Britain has a wide array of tourist destinations that support and welcome visitors with access needs and disabilities: here are 12 of the best.
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1. Science Museum, London A celebration of the wonders of technology in the service of our daily lives. The museum’s collections include an impressive 18th century steam engine, the Apollo 10 command module and everyday technological marvels from 1750 to the present. Every part of the museum is accessible by ramp or lift (except for a couple of raised walkways). Everything is at just the right height. Tactile signage and touch tours are available for some exhibitions along with large print and braille information. A loan wheelchair is available. There is ample disabled parking.
2. The London Eye One of the capital’s most postcard-friendly assets, a 30 minute circuit affords great views of the city. The ticket hall and capsules are wheelchair accessible. Disabled visitors pay a discounted rate with one carer free of charge. Groups of less than four are fast tracked to the front of the queue. Wheelchairs are available for use and there is an accessible toilet.
3. The Great North Museum, Newcastle Highlights of the new £26million museum include a large-scale, interactive model of Hadrian's Wall, major new displays showing the wonder and diversity of the animal and plant kingdoms, spectacular objects from the Ancient Greeks and mummies from Ancient Egypt, a planetarium and a life-size T-Rex dinosaur skeleton. Recent renovations have created a fully accessible building. Large print and Braille gallery guides. Tactile objects; BSL and subtitled videos; and BSL tours (on demand). Hearing Loops throughout.
4. National Theatre – Silver ‘Access for All’ winner 2009 At the heart of the south bank complex, the national has produced over six hundred plays. Its three auditoriums put on a wide range of drama productions. The theatre publishes an access guide online and employs a full-time accessibility manager for a seamless visit.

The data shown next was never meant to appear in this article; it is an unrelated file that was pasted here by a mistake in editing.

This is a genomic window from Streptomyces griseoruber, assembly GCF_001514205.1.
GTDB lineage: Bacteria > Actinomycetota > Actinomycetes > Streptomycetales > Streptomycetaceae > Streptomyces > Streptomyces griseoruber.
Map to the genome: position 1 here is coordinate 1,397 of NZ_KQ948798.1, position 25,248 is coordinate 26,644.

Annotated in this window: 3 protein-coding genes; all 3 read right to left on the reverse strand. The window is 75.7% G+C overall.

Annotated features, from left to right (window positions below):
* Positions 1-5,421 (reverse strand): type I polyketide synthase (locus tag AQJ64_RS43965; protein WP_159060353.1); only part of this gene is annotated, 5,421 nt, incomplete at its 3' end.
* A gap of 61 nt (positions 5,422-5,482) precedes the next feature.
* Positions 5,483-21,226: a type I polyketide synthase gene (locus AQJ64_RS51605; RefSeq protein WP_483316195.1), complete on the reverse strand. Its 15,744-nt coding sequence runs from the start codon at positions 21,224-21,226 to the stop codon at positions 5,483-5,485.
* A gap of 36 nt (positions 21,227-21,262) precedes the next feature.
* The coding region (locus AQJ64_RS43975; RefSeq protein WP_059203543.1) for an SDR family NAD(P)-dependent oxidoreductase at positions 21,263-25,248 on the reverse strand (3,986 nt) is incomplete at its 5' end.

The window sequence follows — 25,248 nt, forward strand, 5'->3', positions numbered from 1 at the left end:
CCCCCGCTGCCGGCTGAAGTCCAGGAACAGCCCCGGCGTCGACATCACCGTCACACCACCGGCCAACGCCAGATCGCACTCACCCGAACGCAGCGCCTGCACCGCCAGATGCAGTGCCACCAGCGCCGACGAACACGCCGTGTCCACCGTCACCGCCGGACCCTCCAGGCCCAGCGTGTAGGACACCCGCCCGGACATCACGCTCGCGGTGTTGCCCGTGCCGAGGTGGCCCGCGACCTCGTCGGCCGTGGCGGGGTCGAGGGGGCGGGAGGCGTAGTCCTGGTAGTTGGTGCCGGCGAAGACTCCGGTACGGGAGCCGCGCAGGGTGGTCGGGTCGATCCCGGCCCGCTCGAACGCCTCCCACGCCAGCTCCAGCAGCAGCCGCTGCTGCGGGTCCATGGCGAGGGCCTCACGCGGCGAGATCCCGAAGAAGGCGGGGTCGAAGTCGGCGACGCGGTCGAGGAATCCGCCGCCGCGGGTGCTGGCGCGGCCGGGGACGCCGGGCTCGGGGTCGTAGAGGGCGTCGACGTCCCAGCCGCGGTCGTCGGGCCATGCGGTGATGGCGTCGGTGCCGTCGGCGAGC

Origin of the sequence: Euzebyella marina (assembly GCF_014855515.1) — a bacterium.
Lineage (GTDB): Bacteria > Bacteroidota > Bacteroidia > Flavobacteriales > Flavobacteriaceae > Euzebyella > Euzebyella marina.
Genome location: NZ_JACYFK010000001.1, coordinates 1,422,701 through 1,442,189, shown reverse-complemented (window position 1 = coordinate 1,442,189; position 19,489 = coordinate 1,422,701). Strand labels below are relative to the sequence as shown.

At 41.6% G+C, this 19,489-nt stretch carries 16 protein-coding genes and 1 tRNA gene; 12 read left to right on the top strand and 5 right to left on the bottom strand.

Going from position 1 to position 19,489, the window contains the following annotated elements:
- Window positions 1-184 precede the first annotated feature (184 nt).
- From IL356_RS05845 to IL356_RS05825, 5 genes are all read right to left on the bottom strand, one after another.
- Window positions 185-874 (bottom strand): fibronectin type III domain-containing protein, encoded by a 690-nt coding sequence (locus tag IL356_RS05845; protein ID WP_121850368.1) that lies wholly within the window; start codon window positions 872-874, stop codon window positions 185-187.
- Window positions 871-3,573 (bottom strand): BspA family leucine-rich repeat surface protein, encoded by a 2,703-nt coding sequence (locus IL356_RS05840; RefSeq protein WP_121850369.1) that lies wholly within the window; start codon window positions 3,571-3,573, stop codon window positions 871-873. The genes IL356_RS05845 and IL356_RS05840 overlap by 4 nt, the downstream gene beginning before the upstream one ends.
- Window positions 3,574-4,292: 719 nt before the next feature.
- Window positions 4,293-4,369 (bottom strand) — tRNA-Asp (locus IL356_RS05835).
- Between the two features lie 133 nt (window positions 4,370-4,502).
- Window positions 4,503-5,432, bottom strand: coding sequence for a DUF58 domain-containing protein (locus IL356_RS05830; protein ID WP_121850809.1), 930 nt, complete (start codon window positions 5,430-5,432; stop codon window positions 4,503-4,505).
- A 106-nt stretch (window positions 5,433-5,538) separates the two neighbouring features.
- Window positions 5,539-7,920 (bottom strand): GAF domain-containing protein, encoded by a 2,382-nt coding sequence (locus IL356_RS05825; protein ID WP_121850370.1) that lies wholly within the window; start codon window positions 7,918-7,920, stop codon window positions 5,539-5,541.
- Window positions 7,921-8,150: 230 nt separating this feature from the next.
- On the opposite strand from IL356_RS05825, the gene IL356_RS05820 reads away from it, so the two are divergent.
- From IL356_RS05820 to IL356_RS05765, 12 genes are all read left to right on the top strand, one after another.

5. Cadbury World – Silver ‘Access for All’ winner 2011 Visiting Cadbury’s chocolate factory in the heart of Bourneville, where they boast the biggest chocolate shop in the world is the closest any of us will probably get to visiting Willy Wonka’s chocolate factory. Facilities are almost completely accessible (staircase to packing facility) and priority can often be given when queuing. The Cadabra ride has a wheelchair accessible Beanmobile and a dog-sitter can be provided when visiting the production areas.
6. The National Space Centre, Leicester The UK’s largest planetarium and exhibition of space exploration where you can test your suitability for a career as an astronaut and enjoy a futuristic cinema experience. Plenty of accessible parking spaces and a lift to all floors. Displays are easily accessible and well spaced apart. Touch tours can be arranged in advance, large print guides are available and most audio exhibits are subtitled.